To Overcome

Return a Function to Avoid Effects

To help write robust, reliable, and easy-to-test software, I always recommend purifying your code of effects. There are a bunch of tricks and techniques to accomplish this sort of thing, and I’m going to share one of my favorites.

I have implemented a pure data pipeline that imports records from one database and puts them in another database with a slightly different schema. Rather than implement all of the logic for saving each entity individually, I’ve created a function migrate that is abstract. The heart of this pipeline is a set of type classes:

{-# language FunctionalDependencies, ScopedTypeVariables, TypeApplications, AllowAmbiguousTypes #-}

class LoadData i where
    load :: IO [i]

class ConvertData i o | i -> o where
    convert :: i -> o

class SaveData o where
    save :: [o] -> IO ()

    :: forall i o
     . (LoadData i, ConvertData i o, SaveData o)
    => IO ()
migrate = do
    old <- load @i
    save (map convert old)

All of the business logic is in the ConvertData class. The LoadData and SaveData do typically boring things.

A new requirement came in: we are going to import a new record, and we must generate new UUIDs for it.

data Old = Old Int Text

data New = New UUID Int Text

These UUIDs must be randomly generated. The logical place to generate the UUID is in the ConvertData part of the pipeline. However, this would require adding IO to the method signature, which would make testing and verifying this code more difficult.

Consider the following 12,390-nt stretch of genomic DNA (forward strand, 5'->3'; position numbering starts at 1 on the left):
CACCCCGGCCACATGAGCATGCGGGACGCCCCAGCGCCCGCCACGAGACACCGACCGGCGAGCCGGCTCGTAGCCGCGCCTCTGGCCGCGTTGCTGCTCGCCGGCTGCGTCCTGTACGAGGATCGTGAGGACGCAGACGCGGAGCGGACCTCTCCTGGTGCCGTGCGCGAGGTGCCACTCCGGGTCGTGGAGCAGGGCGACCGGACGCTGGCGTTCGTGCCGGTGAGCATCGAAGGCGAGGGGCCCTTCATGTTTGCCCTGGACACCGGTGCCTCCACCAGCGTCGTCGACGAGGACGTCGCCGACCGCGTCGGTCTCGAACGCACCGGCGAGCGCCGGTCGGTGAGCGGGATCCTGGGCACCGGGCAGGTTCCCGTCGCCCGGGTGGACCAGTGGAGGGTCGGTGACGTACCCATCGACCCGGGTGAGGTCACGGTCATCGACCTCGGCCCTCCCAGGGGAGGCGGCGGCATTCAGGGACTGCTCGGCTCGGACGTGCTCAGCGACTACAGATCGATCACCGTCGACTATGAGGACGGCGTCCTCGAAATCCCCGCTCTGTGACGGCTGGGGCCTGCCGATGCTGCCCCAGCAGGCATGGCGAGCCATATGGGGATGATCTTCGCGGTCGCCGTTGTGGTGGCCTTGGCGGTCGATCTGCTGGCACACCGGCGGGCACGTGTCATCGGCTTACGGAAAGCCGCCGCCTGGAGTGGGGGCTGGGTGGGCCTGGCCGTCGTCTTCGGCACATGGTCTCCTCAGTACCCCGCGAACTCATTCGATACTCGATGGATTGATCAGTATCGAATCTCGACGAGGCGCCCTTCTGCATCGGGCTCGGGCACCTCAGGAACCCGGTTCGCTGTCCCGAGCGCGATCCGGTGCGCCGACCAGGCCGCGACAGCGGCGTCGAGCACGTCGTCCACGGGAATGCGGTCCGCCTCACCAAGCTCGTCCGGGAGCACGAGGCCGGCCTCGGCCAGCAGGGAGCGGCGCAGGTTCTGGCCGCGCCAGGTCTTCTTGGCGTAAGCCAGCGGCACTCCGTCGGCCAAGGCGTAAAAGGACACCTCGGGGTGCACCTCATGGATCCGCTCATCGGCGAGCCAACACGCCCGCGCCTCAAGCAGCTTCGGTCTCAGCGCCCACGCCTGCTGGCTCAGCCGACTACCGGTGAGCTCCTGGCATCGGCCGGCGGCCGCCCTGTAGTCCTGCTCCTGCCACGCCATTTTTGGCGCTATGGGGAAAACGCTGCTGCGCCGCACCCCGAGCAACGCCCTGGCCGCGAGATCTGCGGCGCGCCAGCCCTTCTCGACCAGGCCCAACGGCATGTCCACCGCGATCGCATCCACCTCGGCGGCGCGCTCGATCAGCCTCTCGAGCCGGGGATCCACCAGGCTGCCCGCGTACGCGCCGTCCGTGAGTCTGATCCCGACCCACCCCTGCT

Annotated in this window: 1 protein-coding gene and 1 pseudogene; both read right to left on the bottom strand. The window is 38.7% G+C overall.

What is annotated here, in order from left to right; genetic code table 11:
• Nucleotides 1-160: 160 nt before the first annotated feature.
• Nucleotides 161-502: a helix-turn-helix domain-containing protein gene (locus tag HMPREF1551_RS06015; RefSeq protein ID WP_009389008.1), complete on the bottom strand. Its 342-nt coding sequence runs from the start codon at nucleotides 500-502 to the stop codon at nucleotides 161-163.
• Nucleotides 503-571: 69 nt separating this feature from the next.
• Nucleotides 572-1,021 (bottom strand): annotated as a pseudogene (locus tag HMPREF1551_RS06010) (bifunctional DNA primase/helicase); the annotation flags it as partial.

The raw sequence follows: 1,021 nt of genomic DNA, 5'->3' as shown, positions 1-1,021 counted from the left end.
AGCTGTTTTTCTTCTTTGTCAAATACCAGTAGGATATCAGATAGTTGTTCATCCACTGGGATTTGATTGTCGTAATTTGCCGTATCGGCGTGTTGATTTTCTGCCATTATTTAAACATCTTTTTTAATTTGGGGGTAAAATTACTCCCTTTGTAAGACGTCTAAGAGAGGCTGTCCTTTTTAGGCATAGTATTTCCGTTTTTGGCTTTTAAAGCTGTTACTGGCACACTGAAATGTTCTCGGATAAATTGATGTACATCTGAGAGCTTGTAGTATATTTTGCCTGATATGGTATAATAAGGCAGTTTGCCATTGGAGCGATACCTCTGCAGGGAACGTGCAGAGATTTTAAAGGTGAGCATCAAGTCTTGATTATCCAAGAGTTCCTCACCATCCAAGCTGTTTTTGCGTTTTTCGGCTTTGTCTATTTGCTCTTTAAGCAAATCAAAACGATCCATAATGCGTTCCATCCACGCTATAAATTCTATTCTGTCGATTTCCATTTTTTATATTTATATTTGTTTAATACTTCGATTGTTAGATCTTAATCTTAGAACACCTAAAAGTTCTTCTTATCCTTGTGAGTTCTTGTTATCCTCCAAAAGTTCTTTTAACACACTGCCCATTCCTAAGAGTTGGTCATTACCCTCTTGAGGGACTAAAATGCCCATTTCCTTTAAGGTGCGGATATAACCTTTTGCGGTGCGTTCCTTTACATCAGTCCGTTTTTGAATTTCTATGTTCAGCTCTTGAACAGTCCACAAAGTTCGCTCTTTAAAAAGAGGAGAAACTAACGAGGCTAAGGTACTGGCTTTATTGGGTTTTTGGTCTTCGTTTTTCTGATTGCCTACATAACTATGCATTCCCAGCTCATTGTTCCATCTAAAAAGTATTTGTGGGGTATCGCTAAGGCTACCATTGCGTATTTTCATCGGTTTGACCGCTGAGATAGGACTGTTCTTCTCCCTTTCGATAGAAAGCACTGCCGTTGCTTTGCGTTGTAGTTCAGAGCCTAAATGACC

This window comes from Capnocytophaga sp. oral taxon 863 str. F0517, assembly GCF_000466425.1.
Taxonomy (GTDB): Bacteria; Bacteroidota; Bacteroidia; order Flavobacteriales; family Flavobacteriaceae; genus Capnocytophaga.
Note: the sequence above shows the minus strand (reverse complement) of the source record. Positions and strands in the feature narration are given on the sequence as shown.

Instead, we are going to create a new type:

newtype NeedsUUID = NeedsUUID 
    { giveUUID :: UUID -> New

Now, our conversion function instances will look like this:

instance LoadData Old where
    load = loadOldData

instance ConvertData Old NeedsUUID where
    convert (Old i t) = 
        NeedsUUID (\uuid -> New uuid i t)

We have abstracted the UUID generation. Our ConvertData type class remains pure, and we’ve pushed the implementation detail of UUID generation out.

Now, we implement the SaveData type class, which already had IO.

instance SaveData NeedsUUID where
    save needsUUIDs = do
        values <- 
            forM needsUUIDs $ \needsUUID ->
                uuid <- freshUUID
                return (giveUUID needsUUID uuid)
        saveNewValues values

Effects on the Edge

We want to keep effects isolated to the edges of our programs as much as possible. This allows most of our code to remain pure and easy to test and examine. I’ve written about similar topics in my posts Type Safety Back and Forth and Invert Your Mocks!.